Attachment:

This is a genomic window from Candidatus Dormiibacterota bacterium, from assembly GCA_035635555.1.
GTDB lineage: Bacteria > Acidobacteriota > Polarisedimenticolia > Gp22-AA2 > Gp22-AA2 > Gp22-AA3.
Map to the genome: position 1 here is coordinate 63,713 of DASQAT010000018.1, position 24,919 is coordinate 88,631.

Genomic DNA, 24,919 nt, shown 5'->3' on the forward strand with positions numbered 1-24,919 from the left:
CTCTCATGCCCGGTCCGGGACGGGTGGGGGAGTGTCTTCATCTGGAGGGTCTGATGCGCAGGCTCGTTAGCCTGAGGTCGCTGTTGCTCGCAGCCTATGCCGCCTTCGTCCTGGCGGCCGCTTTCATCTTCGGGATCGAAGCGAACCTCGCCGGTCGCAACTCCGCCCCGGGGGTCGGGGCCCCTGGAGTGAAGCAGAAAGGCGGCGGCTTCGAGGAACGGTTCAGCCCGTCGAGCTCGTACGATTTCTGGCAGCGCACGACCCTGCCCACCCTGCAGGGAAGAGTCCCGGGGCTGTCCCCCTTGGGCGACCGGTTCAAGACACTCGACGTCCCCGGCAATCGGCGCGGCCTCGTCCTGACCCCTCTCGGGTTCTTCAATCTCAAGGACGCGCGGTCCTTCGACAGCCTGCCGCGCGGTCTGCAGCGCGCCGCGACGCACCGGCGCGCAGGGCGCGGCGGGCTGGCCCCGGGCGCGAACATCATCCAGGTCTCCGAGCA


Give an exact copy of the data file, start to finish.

This is a genomic window from Candidatus Dormiibacterota bacterium, from assembly GCA_035635555.1.
GTDB lineage: Bacteria > Acidobacteriota > Polarisedimenticolia > Gp22-AA2 > Gp22-AA2 > Gp22-AA3.
Map to the genome: position 1 here is coordinate 63,713 of DASQAT010000018.1, position 24,919 is coordinate 88,631.

Genomic DNA, 24,919 nt, shown 5'->3' on the forward strand with positions numbered 1-24,919 from the left:
CTCTCATGCCCGGTCCGGGACGGGTGGGGGAGTGTCTTCATCTGGAGGGTCTGATGCGCAGGCTCGTTAGCCTGAGGTCGCTGTTGCTCGCAGCCTATGCCGCCTTCGTCCTGGCGGCCGCTTTCATCTTCGGGATCGAAGCGAACCTCGCCGGTCGCAACTCCGCCCCGGGGGTCGGGGCCCCTGGAGTGAAGCAGAAAGGCGGCGGCTTCGAGGAACGGTTCAGCCCGTCGAGCTCGTACGATTTCTGGCAGCGCACGACCCTGCCCACCCTGCAGGGAAGAGTCCCGGGGCTGTCCCCCTTGGGCGACCGGTTCAAGACACTCGACGTCCCCGGCAATCGGCGCGGCCTCGTCCTGACCCCTCTCGGGTTCTTCAATCTCAAGGACGCGCGGTCCTTCGACAGCCTGCCGCGCGGTCTGCAGCGCGCCGCGACGCACCGGCGCGCAGGGCGCGGCGGGCTGGCCCCGGGCGCGAACATCATCCAGGTCTCCGAGCA